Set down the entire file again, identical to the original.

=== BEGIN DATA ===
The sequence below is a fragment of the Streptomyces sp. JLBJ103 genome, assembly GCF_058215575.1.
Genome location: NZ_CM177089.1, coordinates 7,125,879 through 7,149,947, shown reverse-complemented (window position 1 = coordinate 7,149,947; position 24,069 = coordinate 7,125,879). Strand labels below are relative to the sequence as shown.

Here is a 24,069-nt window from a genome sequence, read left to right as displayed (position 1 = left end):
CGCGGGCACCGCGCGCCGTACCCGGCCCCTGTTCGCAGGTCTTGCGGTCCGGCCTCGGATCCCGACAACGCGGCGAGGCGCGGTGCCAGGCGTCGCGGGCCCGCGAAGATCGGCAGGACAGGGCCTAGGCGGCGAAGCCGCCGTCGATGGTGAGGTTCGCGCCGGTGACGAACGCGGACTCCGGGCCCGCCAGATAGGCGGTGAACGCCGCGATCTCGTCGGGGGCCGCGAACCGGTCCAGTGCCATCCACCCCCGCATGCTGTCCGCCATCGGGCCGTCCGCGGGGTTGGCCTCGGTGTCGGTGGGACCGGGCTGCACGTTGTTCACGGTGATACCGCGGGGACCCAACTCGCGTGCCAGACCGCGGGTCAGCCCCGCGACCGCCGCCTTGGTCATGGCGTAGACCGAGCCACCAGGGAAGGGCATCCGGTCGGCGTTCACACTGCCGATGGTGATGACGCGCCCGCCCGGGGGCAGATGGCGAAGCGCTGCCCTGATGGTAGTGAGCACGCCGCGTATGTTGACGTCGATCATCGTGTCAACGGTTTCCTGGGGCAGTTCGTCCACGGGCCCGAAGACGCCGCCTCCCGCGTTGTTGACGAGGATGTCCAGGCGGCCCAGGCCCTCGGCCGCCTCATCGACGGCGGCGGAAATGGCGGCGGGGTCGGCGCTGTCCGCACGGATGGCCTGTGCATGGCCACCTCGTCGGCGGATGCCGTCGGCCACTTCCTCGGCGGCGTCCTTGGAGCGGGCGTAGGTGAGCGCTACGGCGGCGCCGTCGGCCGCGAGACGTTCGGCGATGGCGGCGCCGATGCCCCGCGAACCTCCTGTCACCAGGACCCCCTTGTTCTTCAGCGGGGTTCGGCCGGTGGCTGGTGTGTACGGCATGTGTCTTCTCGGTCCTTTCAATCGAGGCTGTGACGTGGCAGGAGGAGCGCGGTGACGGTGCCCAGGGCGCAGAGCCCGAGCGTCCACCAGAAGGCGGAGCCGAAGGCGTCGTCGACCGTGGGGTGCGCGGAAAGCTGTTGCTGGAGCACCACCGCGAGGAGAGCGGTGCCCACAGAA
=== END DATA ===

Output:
The sequence below is a fragment of the Streptomyces sp. JLBJ103 genome, assembly GCF_058215575.1.
Genome location: NZ_CM177089.1, coordinates 7,125,879 through 7,149,947, shown reverse-complemented (window position 1 = coordinate 7,149,947; position 24,069 = coordinate 7,125,879). Strand labels below are relative to the sequence as shown.

Here is a 24,069-nt window from a genome sequence, read left to right as displayed (position 1 = left end):
CGCGGGCACCGCGCGCCGTACCCGGCCCCTGTTCGCAGGTCTTGCGGTCCGGCCTCGGATCCCGACAACGCGGCGAGGCGCGGTGCCAGGCGTCGCGGGCCCGCGAAGATCGGCAGGACAGGGCCTAGGCGGCGAAGCCGCCGTCGATGGTGAGGTTCGCGCCGGTGACGAACGCGGACTCCGGGCCCGCCAGATAGGCGGTGAACGCCGCGATCTCGTCGGGGGCCGCGAACCGGTCCAGTGCCATCCACCCCCGCATGCTGTCCGCCATCGGGCCGTCCGCGGGGTTGGCCTCGGTGTCGGTGGGACCGGGCTGCACGTTGTTCACGGTGATACCGCGGGGACCCAACTCGCGTGCCAGACCGCGGGTCAGCCCCGCGACCGCCGCCTTGGTCATGGCGTAGACCGAGCCACCAGGGAAGGGCATCCGGTCGGCGTTCACACTGCCGATGGTGATGACGCGCCCGCCCGGGGGCAGATGGCGAAGCGCTGCCCTGATGGTAGTGAGCACGCCGCGTATGTTGACGTCGATCATCGTGTCAACGGTTTCCTGGGGCAGTTCGTCCACGGGCCCGAAGACGCCGCCTCCCGCGTTGTTGACGAGGATGTCCAGGCGGCCCAGGCCCTCGGCCGCCTCATCGACGGCGGCGGAAATGGCGGCGGGGTCGGCGCTGTCCGCACGGATGGCCTGTGCATGGCCACCTCGTCGGCGGATGCCGTCGGCCACTTCCTCGGCGGCGTCCTTGGAGCGGGCGTAGGTGAGCGCTACGGCGGCGCCGTCGGCCGCGAGACGTTCGGCGATGGCGGCGCCGATGCCCCGCGAACCTCCTGTCACCAGGACCCCCTTGTTCTTCAGCGGGGTTCGGCCGGTGGCTGGTGTGTACGGCATGTGTCTTCTCGGTCCTTTCAATCGAGGCTGTGACGTGGCAGGAGGAGCGCGGTGACGGTGCCCAGGGCGCAGAGCCCGAGCGTCCACCAGAAGGCGGAGCCGAAGGCGTCGTCGACCGTGGGGTGCGCGGAAAGCTGTTGCTGGAGCACCACCGCGAGGAGAGCGGTGCCCACAGAA